Jan 1973; Unknown location, USA; FILE PHOTO; Miami Dolphins offensive players Mercury Morris (22), Larry Csonka (39) and Jim Kiick (21) sit on the bench during the 1972 season. Mandatory Credit: Tony Tomsic-USA TODAY NETWORK

Trying to compare eras in sports is a fool’s errand. So much has changed over the past 10 years, let alone five decades. The 1972 Miami Dolphins don’t have to worry about that because they remain incomparable. 

ESPN examines the NFL’s last undefeated team in its latest E:60 docuseries The Perfect Machine. Last month was the 50th anniversary of Miami’s Super Bowl VII victory. That Miami team has earned its place in history and even if a younger generation doesn’t know the players by name, they are well aware of the accomplishment. We’re reminded every season when the last undefeated NFL team loses. As legend has it, those Dolphins celebrate with champagne as their achievement remains unparalleled for another year.

But for many, 17-0 is all they know about the ’72 Dolphins. The Perfect Machine, produced and directed by Dan Lindberg, provides more details on what made that group of men so special. E:60’s Jeremy Schaap interviewed 17 living members of the squad, including Paul Warfield, Larry Csonka, Larry Little, Mercury Morris, and Bob Griese.

The Perfect Machine begins with a great anecdote told by defensive tackle Manny Fernandez. The story involves an alligator and coach Don Shula. Viewers will wish they could see Shula, who passed away in May 2020, react to the telling of that wonderful tale. Shula only appears in archival footage, but in current interviews his players paint a picture of a taskmaster and visionary.

Shula set the record for career wins, coached Miami to three straight Super Bowl trips and back-to-back championships. To be that successful, you have to establish a unifying culture. One of the best moments in The Perfect Machine is when the players describe Shula breaking down the team’s racial divide. Hearing about segregated accommodations and an imaginary Mason-Dixon line in the locker room remains jarring.

Shula’s attention to detail got the Dolphins to the Super Bowl in his second season. A humiliating 24–3 loss to the Dallas Cowboys set the stage for their 1972 season. The Perfect Machine gives insights into what went wrong and how the bitterness of defeat galvanized the franchise. Csonka provides perspective for that moment, recalling Shula’s postgame speech. Morris provides perspective for the start of training camp when Shula made the team watch the film of that Super Bowl loss.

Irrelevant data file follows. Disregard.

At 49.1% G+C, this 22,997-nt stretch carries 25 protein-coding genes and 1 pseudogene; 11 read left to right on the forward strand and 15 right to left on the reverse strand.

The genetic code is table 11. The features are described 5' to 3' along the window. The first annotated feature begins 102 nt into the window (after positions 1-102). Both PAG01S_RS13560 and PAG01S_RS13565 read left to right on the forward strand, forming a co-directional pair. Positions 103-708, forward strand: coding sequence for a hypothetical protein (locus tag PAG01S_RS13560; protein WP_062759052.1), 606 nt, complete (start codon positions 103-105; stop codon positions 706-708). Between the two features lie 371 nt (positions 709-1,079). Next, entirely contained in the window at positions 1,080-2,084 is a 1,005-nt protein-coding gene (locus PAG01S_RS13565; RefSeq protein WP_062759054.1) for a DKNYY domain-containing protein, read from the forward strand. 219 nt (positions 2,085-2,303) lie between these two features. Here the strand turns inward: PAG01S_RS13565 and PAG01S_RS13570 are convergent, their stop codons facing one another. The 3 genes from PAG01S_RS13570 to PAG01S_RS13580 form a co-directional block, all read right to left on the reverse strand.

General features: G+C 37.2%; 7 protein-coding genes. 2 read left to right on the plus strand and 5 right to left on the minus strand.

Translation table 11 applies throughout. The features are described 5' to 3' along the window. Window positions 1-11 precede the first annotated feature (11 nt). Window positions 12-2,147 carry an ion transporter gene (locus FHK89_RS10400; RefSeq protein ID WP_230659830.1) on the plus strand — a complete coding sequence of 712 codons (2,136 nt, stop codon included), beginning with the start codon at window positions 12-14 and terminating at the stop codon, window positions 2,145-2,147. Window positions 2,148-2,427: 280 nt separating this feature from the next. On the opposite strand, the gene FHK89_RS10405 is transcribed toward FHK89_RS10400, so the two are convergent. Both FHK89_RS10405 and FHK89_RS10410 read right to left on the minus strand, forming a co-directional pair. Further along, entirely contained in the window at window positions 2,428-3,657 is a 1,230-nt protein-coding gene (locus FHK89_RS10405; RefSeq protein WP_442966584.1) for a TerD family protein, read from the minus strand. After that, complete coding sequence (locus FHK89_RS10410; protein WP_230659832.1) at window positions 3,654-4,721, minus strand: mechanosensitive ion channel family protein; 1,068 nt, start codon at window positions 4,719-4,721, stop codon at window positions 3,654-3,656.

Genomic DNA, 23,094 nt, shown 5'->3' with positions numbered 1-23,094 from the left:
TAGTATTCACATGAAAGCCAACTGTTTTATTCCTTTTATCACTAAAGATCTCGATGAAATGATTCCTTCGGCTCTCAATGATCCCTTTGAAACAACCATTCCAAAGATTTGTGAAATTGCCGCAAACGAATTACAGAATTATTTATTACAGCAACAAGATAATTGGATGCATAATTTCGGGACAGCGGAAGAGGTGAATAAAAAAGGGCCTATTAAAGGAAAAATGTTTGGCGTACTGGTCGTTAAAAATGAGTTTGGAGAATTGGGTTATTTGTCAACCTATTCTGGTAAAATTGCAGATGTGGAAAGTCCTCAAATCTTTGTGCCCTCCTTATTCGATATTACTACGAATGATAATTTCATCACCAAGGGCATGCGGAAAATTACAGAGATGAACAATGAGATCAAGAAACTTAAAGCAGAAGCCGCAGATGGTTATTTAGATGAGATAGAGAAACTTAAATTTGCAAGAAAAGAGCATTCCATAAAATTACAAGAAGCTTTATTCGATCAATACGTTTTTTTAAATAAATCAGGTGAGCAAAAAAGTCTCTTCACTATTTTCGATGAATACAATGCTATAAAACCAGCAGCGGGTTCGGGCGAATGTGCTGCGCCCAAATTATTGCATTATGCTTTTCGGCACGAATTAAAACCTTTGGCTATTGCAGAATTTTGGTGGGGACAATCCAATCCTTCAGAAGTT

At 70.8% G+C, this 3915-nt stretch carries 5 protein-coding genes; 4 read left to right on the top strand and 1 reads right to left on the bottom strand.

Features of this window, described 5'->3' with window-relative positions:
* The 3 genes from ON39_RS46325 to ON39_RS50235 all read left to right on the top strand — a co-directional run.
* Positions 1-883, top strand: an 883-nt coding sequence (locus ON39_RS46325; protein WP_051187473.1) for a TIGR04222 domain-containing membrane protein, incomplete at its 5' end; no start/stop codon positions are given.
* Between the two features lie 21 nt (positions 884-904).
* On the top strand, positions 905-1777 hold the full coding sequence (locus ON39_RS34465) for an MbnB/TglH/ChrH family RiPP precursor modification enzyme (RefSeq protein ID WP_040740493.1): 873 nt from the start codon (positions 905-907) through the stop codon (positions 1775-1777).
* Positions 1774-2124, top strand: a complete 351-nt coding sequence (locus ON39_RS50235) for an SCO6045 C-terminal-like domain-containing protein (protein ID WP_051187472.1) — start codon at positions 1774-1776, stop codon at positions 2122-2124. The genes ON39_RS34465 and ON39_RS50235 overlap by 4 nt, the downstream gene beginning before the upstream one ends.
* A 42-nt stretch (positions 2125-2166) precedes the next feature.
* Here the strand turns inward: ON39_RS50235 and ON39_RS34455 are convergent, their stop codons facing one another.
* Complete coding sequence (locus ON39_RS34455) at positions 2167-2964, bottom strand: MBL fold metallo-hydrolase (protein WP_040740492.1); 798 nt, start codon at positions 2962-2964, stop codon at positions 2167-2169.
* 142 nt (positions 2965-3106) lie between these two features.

It’s always interesting to see different motivational techniques in sports. Shula gave his Dolphins the emotional fuel to carry the team through a 14-0 regular season (despite missing Griese for 9 games with a leg injury), and three playoff victories, culminating with a 14-7 Super Bowl triumph over Washington.

Younger viewers should find a lot of the details in The Perfect Machine fascinating. Last month, many fans were annoyed at the possibility of a neutral-site AFC Championship. Well, you might be shocked to learn the arbitrary reason why the undefeated Dolphins had to travel to the Pittsburgh Steelers for that AFC Championship. 

Super Bowl VII wasn’t a great game. The most famous play was Miami kicker Garo Yepremian’s ill-advised pass attempt after a blocked field goal which resulted in Mike Bass’ 49-yard fumble return for a touchdown to pull Washington within 14-7 in the fourth quarter. 

Miami’s margin of victory in the playoffs was only by a total of 17 points. But in the end, the Dolphins created a legacy that others have failed to match. The lasting image of this docuseries is when Csonka says: “Being the only undefeated team ever, that right there is the universe.”

The Perfect Machine doesn’t address the modern game. Today, it’s even more difficult to go unbeaten. The regular season is longer. The media attention is greater. And in the salary-cap era, rosters are thinner. The 2007 New England Patriots came the closest to being undefeated. If they couldn’t do it, maybe no team will.

Perfection is something to be celebrated, and The Perfect Machine shows us why.

The Perfect Machine premieres Sunday, Feb. 5 on ABC at noon, prior to the Pro Bowl Games. It’ll be available to stream on ESPN+ following its first airing.

About Michael Grant

Born in Jamaica. Grew up in New York City. Lives in Louisville, Ky. Sports writer. Not related to Ulysses S. Grant.